The torrid rests of your garden mock you. It's so infernally hot here. Many gurus have expected a change in the weather for tonight, but at this point, hope has left you for longing. Longing for anywhere without a Californian climate, where it's actually possible to keep a garden growing instead of burning up. You're reminded of the orchard you keep in Bath and suddenly every part of you aches for England. Why don't you return? Why do you let these daft, primitive forces keep you grounded here?
Or perhaps it's magic?
I don't remember where I was born, she echoes in your head. I was a vengeance demon, I am a vengeance demon. If you need to know more than that to run this store…
You can't reply to that.
The first time you dreamt about her you woke up panting, twirled in your sheets and with a throbbing, unfulfilled itch inside. You sat up jerkily, didn't want to move, didn't want to in any way touch the spot where you – the two of you – had been.
That was the first recognition. You remembered it sometime the following day, but Buffy (or someone else, you don't keep track, you don't care) needed you then and it made you put it away where you thought it would be safe. For days, maybe weeks, you maintained this refusal of crawling deeper through the significance of this dream. After that came dismissal, your parade number - nothing to dwell upon, merely brain dump, a meeting of two acquaintances during a night when it so happened that they walked the same dream landscape.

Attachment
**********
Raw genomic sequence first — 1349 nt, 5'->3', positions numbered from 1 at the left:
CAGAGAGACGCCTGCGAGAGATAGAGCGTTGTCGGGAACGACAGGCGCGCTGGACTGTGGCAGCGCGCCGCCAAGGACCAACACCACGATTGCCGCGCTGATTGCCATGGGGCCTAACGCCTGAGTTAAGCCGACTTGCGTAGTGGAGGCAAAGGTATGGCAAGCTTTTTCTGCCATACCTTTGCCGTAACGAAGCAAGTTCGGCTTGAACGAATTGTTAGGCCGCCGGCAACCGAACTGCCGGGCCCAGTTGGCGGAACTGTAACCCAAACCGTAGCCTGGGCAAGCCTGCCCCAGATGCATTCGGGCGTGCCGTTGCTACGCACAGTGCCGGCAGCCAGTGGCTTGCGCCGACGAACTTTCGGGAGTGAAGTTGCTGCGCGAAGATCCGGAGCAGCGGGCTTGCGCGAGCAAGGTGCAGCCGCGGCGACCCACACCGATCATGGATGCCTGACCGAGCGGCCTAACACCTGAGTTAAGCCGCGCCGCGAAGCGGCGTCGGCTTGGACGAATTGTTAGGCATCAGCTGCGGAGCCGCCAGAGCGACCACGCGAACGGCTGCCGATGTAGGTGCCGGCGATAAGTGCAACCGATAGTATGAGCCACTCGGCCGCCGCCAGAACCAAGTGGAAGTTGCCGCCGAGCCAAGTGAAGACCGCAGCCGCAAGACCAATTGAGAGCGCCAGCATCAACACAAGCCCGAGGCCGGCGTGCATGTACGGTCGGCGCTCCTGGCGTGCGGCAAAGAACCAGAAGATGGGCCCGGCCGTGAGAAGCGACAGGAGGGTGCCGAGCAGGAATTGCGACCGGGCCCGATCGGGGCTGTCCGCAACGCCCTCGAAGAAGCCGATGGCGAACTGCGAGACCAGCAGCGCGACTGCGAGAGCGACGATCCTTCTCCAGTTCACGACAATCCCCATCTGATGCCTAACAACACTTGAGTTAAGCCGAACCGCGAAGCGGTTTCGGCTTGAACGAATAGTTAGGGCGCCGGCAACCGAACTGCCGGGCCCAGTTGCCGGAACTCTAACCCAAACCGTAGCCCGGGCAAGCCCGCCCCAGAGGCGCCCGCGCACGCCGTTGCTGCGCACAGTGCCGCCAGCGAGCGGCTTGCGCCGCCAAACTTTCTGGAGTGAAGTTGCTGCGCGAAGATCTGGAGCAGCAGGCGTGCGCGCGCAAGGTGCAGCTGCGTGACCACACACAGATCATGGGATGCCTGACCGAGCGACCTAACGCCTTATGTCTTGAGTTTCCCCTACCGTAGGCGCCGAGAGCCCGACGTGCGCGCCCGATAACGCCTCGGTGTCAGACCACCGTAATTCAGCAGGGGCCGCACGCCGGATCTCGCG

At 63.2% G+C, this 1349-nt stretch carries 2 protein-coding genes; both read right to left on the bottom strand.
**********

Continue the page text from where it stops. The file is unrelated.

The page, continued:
Shortly thereafter the peaceful, more dangerous dreams started to show up, sometimes causing your heart to beat so fast you mistake it for an impending attack and feel, for second, a great relief.
But it was a dream. One single, silly dream. And then a whole series of them.
You fight with her presence at work ever since. That tense muscle on her neck when she is bent over the book-keeping, a twist of a hand, wavering away dust or a fly… She's so full of moves and none of them pass you unnoticed. They flood into you.
She doesn't stop by the kitchen but proceeds quickly up the stair, which is bathing in absolute darkness, until she finds her way through the corridor where she's going to open the door to your haven. This is what scares you numb – her way of silently threading into your life as if you were a supporting character with no will of your own. You swallow the last of your drink. Its ice cubes have sharpened to razorblades and just as you hear her footsteps outside, one of the edges slices a little cut in your palate.
Blood, you realise, is the colour of her lips as well. Or is it ruby?
Anna Darja. She says it slowly, stressing each syllable with a foreign voice. An-a Daa-rja. You repeat it, awkwardly at first, but with her help the Russian language lives on your tongue as well after a while.